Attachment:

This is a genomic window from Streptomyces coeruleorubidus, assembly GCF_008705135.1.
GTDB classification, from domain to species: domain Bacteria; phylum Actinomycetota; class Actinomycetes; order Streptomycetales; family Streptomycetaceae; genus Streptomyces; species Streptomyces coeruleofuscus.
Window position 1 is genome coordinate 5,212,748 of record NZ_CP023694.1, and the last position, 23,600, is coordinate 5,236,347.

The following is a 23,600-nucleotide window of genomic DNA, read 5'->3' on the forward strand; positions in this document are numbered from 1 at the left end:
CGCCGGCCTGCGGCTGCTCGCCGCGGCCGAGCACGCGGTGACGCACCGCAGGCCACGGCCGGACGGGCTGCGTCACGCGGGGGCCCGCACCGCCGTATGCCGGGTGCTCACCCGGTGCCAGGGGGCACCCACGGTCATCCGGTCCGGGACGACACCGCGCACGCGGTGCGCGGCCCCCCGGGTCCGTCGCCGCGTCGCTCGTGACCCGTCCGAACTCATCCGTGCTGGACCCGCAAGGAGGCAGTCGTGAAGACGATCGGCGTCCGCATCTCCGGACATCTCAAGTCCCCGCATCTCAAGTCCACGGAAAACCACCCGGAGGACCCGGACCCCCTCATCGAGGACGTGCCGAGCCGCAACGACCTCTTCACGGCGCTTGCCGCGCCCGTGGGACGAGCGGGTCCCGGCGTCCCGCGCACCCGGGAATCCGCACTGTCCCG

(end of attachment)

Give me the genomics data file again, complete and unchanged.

This is a genomic window from Streptomyces coeruleorubidus, assembly GCF_008705135.1.
GTDB classification, from domain to species: domain Bacteria; phylum Actinomycetota; class Actinomycetes; order Streptomycetales; family Streptomycetaceae; genus Streptomyces; species Streptomyces coeruleofuscus.
Window position 1 is genome coordinate 5,212,748 of record NZ_CP023694.1, and the last position, 23,600, is coordinate 5,236,347.

The following is a 23,600-nucleotide window of genomic DNA, read 5'->3' on the forward strand; positions in this document are numbered from 1 at the left end:
CGCCGGCCTGCGGCTGCTCGCCGCGGCCGAGCACGCGGTGACGCACCGCAGGCCACGGCCGGACGGGCTGCGTCACGCGGGGGCCCGCACCGCCGTATGCCGGGTGCTCACCCGGTGCCAGGGGGCACCCACGGTCATCCGGTCCGGGACGACACCGCGCACGCGGTGCGCGGCCCCCCGGGTCCGTCGCCGCGTCGCTCGTGACCCGTCCGAACTCATCCGTGCTGGACCCGCAAGGAGGCAGTCGTGAAGACGATCGGCGTCCGCATCTCCGGACATCTCAAGTCCCCGCATCTCAAGTCCACGGAAAACCACCCGGAGGACCCGGACCCCCTCATCGAGGACGTGCCGAGCCGCAACGACCTCTTCACGGCGCTTGCCGCGCCCGTGGGACGAGCGGGTCCCGGCGTCCCGCGCACCCGGGAATCCGCACTGTCCCG